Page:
The game was supposed to be a battle between two national title contenders and Heisman Trophy-caliber quarterbacks in McCoy and Missouri's Chase Daniel. The Tigers had been within one victory of playing for the national title last season and were ranked as high as No. 3 just a week ago.
It wasn't close. Not even for a little while.
The Longhorns (7-0, 3-0 Big 12) played as close to a perfect half of football as you could get, bolting to a 35-0 lead in front of a feverish record crowd of 98,383.
Texas scored on each of its first five possessions as McCoy picked apart the Tigers defense at will. He stiff-armed defenders when he ran and one time when he was nearly sacked and fumbled, he picked up the ball and fired a 23-yard completion.
McCoy finished with 337 yards on 29-of-32 passing with two touchdowns, ran for two more and at one point completed a school-record 17 passes in a row. He stiff-armed defenders away from tackles and one time, when he was nearly sacked and fumbled, he picked up the ball in stride and fired a 23-yard completion.
Missouri (5-2, 1-2) didn't score until Jeff Wolfert kicked a 33-yard field goal on the last play of the half. By that time, the crowd had been taunting the Tigers with chants of "Over-rated!" for nearly 20 minutes. The Tigers tacked on two fourth-quarter touchdowns when the game was well out of reach.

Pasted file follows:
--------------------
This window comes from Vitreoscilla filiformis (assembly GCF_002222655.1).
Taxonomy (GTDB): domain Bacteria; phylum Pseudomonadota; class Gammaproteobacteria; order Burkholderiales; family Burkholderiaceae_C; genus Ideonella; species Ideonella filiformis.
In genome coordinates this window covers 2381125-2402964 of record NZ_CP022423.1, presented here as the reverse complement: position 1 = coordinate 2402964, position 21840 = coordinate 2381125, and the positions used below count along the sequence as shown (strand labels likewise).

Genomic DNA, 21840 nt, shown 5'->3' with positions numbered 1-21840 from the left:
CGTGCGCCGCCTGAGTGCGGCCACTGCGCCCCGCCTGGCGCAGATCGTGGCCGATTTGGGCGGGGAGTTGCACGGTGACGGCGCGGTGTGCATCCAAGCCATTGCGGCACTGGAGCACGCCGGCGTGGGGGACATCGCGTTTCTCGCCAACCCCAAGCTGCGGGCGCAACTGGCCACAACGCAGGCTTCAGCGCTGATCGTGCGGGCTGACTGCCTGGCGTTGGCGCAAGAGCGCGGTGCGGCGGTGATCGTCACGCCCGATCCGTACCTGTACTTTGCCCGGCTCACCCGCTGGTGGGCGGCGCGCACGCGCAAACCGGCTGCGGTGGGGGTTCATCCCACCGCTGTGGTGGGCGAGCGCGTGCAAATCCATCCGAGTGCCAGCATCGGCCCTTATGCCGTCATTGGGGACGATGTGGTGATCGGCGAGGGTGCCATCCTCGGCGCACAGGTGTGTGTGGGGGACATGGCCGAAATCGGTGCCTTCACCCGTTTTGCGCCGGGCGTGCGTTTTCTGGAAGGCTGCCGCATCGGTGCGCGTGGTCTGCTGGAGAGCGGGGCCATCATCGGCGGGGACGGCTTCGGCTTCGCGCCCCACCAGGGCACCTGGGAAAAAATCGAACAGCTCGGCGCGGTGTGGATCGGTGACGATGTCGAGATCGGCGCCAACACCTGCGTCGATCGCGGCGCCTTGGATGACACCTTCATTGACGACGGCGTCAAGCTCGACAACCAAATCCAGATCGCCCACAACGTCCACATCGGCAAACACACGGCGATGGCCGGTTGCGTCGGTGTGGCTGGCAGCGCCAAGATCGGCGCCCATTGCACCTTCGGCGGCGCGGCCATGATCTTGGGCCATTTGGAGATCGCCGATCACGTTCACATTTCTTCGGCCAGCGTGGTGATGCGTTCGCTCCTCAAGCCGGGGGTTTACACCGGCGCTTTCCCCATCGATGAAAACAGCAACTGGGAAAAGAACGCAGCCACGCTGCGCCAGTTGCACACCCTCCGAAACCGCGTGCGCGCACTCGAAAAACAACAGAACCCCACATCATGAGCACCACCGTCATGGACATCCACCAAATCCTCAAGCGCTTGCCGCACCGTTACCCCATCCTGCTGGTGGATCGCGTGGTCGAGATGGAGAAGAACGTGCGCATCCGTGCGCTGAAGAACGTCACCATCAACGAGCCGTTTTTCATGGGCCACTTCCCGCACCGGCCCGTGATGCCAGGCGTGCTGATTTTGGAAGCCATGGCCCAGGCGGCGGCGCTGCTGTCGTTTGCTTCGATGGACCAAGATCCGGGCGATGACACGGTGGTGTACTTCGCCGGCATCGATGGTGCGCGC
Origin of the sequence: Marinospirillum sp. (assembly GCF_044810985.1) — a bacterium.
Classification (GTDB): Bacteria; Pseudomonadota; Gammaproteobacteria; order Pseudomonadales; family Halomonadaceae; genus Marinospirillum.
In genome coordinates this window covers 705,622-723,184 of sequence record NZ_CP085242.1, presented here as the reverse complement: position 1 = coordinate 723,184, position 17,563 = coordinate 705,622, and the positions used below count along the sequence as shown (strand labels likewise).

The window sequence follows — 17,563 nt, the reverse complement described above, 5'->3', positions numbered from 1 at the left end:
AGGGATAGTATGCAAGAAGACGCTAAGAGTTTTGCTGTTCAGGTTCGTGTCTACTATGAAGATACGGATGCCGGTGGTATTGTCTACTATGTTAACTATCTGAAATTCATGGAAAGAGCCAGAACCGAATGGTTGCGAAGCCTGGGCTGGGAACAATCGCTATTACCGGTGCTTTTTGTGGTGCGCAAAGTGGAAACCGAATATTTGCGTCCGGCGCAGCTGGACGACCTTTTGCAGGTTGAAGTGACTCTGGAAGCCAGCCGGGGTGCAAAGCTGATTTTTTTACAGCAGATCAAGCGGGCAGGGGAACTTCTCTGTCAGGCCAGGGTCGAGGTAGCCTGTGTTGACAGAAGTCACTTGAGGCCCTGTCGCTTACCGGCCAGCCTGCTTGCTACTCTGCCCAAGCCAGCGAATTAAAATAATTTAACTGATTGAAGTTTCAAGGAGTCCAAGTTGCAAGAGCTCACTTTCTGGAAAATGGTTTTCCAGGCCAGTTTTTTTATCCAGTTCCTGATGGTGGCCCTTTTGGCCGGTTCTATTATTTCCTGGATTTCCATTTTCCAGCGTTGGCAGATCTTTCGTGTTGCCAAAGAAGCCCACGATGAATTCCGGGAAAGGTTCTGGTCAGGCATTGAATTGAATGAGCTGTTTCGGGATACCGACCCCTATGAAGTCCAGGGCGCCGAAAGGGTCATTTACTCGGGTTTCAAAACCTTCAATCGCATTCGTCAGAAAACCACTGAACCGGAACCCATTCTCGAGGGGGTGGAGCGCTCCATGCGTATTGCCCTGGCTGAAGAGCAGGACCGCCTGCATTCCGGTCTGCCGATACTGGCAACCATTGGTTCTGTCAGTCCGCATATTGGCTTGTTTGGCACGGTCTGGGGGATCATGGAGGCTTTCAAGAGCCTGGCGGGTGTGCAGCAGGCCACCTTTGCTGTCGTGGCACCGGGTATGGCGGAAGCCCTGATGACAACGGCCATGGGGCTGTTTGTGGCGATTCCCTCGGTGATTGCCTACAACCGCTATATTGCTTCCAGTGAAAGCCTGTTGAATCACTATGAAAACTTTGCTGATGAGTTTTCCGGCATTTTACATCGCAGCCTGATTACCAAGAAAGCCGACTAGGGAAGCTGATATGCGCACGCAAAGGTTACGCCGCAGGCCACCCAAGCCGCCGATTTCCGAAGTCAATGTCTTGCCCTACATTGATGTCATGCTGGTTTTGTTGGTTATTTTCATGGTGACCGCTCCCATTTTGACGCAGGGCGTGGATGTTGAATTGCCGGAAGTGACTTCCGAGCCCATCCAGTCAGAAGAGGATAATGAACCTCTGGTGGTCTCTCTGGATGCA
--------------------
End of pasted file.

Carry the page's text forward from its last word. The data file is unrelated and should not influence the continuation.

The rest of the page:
Daniel, the fiesty Texas high school star, needed a big game in his home state to revive his Heisman hopes. The Longhorns kept him on the run, sacking him on the Tigers' third play and holding Missouri to just one first down on its first four possessions. Daniel finished with 318 yards passing and two touchdowns.
Texas led 28-0 before Missouri finally crossed midfield but even that drive collapsed on 4th down at the 7 with just under 4 minutes left in the half.
Naturally, Texas drove 93 yards with McCoy completing six passes, including a 13-yard TD pass to Jordan Shipley.
For Texas, the Longhorns are just halfway through a brutal stretch of games against ranked opponents. In the next two weeks, they play No. 8 Oklahoma State and No. 7 Texas Tech, both of whom are undefeated.
With that gauntlet still ahead, the Longhorns made sure to avoid any letdown following the win over then-No. 1 Oklahoma.
The team quietly buried the Oklahoma game ball somewhere in Austin. McCoy, the cover boy on Sports Illustrated this week and now a top contender for the Heisman, made a show of tossing the magazine in the trash during a team meeting.
The message of those actions was clear: Oklahoma is history and it's time to move on.
Missouri just happened to be the next team in the way. And as good as McCoy was against Oklahoma, he was even better against the Tigers.
With baseball stars Derek Jeter and Roger Clemens on the sideline to watch the rout, McCoy scored Texas' first touchdown on a 6-yard run. His first TD pass was a 32-yard strike to Malcolm Williams, who jumped over the double-coverage of safeties Justin Garrett and Williams for the grab.
And when McCoy dribbled the ball on the ground only to pick it up and throw a strike that kept the last drive of the half alive, he created the "Did you just see that?" moment of the season so far.
With one half of near-perfect half of football, Texas buried not only the remnants of the Sooners and the Tigers, but any doubt about who deserves to be No. 1.